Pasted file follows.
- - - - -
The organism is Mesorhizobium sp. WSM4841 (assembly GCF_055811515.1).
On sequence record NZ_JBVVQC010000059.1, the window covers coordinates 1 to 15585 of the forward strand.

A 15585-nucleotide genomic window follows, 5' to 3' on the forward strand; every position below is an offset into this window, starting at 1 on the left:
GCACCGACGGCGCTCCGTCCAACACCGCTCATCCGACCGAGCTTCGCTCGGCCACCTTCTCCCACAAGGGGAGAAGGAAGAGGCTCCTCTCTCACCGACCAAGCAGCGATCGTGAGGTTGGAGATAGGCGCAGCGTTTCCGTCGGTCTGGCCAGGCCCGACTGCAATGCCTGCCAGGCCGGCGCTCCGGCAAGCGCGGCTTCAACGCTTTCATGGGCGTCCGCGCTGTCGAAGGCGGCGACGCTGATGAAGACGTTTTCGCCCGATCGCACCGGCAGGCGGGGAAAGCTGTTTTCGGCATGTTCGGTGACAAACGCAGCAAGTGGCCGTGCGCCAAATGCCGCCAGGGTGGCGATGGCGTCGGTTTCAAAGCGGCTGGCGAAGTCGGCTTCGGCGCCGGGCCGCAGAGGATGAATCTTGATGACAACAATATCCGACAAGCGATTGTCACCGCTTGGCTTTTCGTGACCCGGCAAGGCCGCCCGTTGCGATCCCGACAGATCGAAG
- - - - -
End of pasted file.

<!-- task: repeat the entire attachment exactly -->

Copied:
The organism is Mesorhizobium sp. WSM4841 (assembly GCF_055811515.1).
On sequence record NZ_JBVVQC010000059.1, the window covers coordinates 1 to 15585 of the forward strand.

A 15585-nucleotide genomic window follows, 5' to 3' on the forward strand; every position below is an offset into this window, starting at 1 on the left:
GCACCGACGGCGCTCCGTCCAACACCGCTCATCCGACCGAGCTTCGCTCGGCCACCTTCTCCCACAAGGGGAGAAGGAAGAGGCTCCTCTCTCACCGACCAAGCAGCGATCGTGAGGTTGGAGATAGGCGCAGCGTTTCCGTCGGTCTGGCCAGGCCCGACTGCAATGCCTGCCAGGCCGGCGCTCCGGCAAGCGCGGCTTCAACGCTTTCATGGGCGTCCGCGCTGTCGAAGGCGGCGACGCTGATGAAGACGTTTTCGCCCGATCGCACCGGCAGGCGGGGAAAGCTGTTTTCGGCATGTTCGGTGACAAACGCAGCAAGTGGCCGTGCGCCAAATGCCGCCAGGGTGGCGATGGCGTCGGTTTCAAAGCGGCTGGCGAAGTCGGCTTCGGCGCCGGGCCGCAGAGGATGAATCTTGATGACAACAATATCCGACAAGCGATTGTCACCGCTTGGCTTTTCGTGACCCGGCAAGGCCGCCCGTTGCGATCCCGACAGATCGAAG